Initially the Shunammite woman did not believe Elisha when he told her she would have a son. She said to Elisha,
No, my lord. Don’t mislead your servant, O man of God! (2 Kings 4:16)
Yet, one year later, she gave birth to a son. When the child later died, sitting on her lap, she laid him on the bed in the room designated for Elisha. Then she told her husband that she had to go to Elisha quickly, even though it was neither a New Moon nor the Sabbath. When Elisha’s servant Gehazi met her and asked if she, her husband and her son were all right, she replied,
Everything is all right (2 Kings4:26)
Grief does strange things to people. In her distress, she was unable to speak of the cause of her anguish, yet Elisha discerned it at once.
Leave her alone! She is in bitter distress, but the LORD has hidden it from me and has not told me why (2 Kings 4:27).
Her grief in the loss of her one, her only son, became clear when she cried out to Elisha,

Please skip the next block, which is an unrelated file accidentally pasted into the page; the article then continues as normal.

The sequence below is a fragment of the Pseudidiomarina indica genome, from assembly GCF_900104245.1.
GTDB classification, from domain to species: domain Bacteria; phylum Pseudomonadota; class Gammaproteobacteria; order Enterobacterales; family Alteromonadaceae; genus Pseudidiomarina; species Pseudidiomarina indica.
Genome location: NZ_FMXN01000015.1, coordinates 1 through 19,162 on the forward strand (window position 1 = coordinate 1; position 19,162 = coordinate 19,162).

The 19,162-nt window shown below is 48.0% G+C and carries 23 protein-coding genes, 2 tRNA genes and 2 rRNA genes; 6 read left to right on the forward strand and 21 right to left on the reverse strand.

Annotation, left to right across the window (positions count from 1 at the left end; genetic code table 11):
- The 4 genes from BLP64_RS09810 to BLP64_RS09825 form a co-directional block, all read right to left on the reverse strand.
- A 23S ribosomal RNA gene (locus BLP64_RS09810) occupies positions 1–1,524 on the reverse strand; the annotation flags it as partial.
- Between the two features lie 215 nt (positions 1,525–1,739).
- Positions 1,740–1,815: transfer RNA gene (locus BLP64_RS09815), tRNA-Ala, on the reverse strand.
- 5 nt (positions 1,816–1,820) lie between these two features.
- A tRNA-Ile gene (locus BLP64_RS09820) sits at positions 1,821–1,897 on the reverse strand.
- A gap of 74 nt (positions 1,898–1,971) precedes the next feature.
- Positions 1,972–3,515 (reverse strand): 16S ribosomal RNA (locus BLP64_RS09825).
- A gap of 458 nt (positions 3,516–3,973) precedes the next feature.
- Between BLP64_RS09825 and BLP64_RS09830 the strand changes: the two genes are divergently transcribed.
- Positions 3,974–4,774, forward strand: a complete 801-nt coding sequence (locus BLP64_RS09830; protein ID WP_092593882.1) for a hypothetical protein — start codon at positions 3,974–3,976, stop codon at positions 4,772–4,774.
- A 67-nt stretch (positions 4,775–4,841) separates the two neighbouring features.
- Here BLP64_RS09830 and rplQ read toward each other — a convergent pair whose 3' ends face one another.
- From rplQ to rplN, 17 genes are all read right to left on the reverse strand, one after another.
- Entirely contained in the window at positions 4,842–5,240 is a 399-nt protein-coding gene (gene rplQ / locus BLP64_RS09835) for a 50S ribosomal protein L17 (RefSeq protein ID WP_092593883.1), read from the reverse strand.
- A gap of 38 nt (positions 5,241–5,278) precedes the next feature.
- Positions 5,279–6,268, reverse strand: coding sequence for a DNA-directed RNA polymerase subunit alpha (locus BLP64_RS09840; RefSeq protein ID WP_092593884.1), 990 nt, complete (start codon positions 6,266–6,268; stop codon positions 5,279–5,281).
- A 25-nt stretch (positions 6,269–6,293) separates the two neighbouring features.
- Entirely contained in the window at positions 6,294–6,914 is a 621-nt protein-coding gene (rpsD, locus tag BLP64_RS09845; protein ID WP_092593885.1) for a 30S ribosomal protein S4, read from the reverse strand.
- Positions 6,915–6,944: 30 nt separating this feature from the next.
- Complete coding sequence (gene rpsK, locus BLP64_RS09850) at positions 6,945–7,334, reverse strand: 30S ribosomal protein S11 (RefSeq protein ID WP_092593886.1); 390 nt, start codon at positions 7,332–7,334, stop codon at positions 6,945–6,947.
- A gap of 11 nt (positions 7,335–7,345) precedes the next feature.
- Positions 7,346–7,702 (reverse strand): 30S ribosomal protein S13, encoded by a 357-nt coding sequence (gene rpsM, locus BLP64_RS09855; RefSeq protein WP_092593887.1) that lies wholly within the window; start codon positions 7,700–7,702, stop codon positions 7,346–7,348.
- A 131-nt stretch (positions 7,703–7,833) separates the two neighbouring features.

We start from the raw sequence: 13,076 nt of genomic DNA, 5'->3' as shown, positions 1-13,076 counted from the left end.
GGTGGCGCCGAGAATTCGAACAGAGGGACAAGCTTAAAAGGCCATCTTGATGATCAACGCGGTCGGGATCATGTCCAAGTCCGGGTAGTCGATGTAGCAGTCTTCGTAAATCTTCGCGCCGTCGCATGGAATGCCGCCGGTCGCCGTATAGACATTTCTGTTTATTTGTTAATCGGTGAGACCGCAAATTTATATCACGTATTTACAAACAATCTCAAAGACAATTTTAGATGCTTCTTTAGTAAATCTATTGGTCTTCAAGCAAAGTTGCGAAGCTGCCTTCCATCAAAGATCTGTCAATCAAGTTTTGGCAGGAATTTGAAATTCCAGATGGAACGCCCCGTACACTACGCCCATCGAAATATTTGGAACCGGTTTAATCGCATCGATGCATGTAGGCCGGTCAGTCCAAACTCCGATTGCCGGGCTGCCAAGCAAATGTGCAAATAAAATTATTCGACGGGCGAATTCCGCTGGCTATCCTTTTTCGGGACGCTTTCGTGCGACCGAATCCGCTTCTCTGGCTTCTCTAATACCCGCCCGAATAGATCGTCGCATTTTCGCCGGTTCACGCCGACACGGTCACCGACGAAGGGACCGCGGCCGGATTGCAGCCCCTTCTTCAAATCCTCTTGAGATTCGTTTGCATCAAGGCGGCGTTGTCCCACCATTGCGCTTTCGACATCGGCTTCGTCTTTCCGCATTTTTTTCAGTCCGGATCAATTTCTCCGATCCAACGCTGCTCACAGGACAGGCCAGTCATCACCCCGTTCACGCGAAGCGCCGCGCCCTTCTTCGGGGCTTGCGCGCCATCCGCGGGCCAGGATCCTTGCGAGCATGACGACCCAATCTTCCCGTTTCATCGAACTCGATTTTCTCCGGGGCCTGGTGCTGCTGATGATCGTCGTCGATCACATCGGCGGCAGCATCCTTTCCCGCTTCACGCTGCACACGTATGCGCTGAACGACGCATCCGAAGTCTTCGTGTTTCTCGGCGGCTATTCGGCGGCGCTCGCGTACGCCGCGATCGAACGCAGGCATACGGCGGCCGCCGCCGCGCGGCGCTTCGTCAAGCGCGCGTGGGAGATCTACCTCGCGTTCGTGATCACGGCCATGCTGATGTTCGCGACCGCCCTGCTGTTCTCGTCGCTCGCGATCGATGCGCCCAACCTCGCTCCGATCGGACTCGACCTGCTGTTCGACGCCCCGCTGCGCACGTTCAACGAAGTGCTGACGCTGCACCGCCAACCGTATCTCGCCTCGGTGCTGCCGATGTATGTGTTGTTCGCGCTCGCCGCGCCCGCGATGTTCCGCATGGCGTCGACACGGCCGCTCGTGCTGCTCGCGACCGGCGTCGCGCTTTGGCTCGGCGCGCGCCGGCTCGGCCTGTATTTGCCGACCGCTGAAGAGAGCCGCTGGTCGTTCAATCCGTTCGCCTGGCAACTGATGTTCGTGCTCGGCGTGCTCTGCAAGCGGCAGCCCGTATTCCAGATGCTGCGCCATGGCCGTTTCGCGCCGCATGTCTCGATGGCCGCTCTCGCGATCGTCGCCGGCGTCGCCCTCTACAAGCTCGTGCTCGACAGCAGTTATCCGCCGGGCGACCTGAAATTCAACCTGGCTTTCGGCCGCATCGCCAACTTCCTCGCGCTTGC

Did I ask you for a son, my lord?” she said. “Didn’t I tell you, ‘Don’t raise my hopes’?” (2 Kings 4:28)
The woman could not understand why the Lord would take from her that which she had been given as a special demonstration of his grace and the trustworthiness of his word. (NIV Study Bible notes)
After Elisha raised the dead boy back to life, she fell at his feet and bowed to the ground. My NIV Study Bible notes make this comment:
The woman gratefully acknowledged the special favour granted to her by the Lord through Elisha, and silently reaffirmed the verbal confession of the widow of Zarephath (1 Kings 17:24).
The Shunammite woman was God-fearing and a believer. Why, she even went to the trouble of preparing a room for Elisha so he could be a guest and eat and sleep whenever he passed that way. Her distress at the loss of her son motivated her to turn to Elisha for help. When she said “Everything is all right,” it was more likely done in order to prevent anyone else from sharing her distress. She did not even tell her husband that the boy had died, nor did she confide in Elisha’s servant. Instead, she made haste to seek out the prophet, Elisha. Only then did she unburden her grief and insist that Elisha himself return with her to her home (2 Kings 4:30).
Her faith was displayed by her insistence on having Elisha personally return with her to the room where her dead son lay. She most certainly had faith in Elisha, whom she acknowledged as “a holy man of God” (2 Kings 4:9) and in the God whose grace resulted in the birth of a much loved son.